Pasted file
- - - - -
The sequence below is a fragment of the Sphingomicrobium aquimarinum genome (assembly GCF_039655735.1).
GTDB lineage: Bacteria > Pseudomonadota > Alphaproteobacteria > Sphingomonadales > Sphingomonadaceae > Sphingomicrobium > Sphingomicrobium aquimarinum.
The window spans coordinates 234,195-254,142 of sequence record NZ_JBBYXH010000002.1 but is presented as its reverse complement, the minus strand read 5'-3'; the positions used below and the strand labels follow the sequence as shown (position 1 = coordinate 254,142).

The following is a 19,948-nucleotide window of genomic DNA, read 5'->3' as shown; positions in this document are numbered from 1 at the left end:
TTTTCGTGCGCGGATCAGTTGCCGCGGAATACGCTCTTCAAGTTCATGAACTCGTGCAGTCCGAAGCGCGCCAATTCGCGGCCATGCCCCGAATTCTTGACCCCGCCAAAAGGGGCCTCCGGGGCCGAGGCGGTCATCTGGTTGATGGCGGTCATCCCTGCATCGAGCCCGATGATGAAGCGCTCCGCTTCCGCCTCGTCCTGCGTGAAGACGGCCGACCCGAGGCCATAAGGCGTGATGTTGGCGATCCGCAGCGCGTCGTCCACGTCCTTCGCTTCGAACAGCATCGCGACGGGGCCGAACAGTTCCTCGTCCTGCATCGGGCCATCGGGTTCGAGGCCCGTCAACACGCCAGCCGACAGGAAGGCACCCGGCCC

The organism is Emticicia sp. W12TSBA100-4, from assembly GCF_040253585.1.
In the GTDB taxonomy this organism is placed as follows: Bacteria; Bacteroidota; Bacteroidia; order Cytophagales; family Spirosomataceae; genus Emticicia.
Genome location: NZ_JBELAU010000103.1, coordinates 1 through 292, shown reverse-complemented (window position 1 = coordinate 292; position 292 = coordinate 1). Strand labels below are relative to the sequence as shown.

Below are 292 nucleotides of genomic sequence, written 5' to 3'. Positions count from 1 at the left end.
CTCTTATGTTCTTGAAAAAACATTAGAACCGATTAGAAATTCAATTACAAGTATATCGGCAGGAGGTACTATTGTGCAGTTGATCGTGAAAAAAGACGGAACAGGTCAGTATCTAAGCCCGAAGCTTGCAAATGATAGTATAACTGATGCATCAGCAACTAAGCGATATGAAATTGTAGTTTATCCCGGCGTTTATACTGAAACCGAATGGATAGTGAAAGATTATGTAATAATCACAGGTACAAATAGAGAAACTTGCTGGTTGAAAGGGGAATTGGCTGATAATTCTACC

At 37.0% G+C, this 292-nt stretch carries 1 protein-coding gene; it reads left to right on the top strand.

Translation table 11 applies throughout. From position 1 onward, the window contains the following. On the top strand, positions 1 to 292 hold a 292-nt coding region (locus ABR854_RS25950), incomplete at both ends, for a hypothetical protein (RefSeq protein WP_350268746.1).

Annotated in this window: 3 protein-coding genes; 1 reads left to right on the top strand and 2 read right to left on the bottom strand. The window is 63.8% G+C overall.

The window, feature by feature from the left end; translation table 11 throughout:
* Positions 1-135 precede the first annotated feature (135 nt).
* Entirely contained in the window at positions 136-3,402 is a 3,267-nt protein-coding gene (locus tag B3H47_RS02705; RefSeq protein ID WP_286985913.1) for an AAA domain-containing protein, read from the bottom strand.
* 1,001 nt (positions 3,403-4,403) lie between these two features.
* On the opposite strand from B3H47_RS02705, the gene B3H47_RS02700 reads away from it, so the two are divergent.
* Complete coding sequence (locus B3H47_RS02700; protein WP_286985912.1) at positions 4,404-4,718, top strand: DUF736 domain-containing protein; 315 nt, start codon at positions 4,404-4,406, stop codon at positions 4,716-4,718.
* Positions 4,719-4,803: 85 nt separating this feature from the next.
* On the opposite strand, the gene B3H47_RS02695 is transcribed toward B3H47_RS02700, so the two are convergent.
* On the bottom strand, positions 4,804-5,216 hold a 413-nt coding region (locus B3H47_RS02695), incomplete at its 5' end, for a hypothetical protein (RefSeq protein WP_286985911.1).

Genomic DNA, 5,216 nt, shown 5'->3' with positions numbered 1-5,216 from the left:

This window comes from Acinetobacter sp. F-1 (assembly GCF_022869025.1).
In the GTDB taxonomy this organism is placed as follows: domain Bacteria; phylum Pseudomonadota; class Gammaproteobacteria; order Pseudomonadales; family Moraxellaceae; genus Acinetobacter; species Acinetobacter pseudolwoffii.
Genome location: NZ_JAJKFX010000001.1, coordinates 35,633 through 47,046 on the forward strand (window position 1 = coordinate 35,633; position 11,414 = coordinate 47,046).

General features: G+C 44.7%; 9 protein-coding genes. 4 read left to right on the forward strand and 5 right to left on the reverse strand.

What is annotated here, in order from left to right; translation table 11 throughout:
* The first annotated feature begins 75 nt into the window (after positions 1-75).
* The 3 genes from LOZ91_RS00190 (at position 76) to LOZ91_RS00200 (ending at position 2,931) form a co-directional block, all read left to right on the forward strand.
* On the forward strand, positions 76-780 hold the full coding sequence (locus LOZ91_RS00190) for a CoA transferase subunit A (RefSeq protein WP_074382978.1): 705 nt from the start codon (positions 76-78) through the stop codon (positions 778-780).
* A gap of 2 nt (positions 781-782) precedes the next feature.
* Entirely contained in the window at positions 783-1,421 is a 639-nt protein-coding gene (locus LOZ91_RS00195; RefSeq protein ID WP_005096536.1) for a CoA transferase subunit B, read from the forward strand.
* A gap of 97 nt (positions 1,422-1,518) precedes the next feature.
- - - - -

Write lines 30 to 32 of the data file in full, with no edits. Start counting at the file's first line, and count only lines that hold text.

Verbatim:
* The 3 genes from LOZ91_RS00190 (at position 76) to LOZ91_RS00200 (ending at position 2,931) form a co-directional block, all read left to right on the forward strand.
* On the forward strand, positions 76-780 hold the full coding sequence (locus LOZ91_RS00190) for a CoA transferase subunit A (RefSeq protein WP_074382978.1): 705 nt from the start codon (positions 76-78) through the stop codon (positions 778-780).
* A gap of 2 nt (positions 781-782) precedes the next feature.